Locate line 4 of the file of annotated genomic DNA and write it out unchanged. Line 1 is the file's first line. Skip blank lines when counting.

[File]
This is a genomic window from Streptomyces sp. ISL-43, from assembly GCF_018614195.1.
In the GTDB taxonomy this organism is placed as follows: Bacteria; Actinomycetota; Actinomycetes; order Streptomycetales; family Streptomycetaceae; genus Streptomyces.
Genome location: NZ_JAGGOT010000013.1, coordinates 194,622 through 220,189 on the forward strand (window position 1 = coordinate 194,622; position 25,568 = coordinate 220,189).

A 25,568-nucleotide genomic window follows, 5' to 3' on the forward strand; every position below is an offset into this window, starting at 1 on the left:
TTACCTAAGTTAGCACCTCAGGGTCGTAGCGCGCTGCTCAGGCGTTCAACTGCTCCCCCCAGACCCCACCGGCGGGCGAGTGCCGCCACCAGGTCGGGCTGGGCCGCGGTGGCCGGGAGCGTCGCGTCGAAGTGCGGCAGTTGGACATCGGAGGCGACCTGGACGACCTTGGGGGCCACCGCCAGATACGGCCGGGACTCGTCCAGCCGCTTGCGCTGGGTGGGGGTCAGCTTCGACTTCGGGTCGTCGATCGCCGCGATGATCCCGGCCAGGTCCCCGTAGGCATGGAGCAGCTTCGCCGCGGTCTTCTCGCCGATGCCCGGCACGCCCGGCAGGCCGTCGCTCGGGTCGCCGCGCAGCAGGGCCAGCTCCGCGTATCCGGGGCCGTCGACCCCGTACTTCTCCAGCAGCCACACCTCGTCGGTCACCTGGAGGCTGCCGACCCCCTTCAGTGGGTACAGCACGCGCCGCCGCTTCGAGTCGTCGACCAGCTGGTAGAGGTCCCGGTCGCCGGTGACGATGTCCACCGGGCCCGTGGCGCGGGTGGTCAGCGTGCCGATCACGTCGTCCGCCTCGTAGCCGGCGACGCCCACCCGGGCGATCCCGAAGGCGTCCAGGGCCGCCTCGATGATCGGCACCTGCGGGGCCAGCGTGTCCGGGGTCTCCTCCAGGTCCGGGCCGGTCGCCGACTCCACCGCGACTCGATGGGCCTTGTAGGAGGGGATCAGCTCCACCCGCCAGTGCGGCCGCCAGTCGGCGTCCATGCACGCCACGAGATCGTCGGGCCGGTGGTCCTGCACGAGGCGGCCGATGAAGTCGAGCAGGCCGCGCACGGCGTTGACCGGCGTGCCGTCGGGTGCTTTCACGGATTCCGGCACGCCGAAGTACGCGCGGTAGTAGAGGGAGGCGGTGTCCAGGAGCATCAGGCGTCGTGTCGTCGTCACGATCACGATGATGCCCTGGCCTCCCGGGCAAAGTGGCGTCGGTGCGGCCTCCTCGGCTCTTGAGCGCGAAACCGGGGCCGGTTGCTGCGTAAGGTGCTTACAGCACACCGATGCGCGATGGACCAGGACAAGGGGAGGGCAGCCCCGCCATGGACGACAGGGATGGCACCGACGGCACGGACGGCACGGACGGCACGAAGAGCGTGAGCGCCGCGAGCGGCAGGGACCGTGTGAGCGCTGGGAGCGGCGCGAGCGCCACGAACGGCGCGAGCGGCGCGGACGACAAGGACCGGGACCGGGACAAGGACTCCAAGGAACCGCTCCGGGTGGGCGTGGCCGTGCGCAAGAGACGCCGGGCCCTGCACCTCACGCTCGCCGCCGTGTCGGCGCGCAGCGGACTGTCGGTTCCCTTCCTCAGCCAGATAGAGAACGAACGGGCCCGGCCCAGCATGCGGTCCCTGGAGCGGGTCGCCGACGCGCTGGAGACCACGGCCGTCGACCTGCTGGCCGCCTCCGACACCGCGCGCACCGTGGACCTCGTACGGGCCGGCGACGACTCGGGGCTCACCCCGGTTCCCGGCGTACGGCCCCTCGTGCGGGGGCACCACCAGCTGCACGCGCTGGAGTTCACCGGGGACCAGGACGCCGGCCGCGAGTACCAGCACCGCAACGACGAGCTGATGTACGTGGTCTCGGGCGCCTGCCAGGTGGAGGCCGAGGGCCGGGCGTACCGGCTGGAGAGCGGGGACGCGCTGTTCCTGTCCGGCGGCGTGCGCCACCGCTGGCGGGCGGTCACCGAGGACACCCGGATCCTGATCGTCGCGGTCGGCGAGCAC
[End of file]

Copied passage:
A 25,568-nucleotide genomic window follows, 5' to 3' on the forward strand; every position below is an offset into this window, starting at 1 on the left: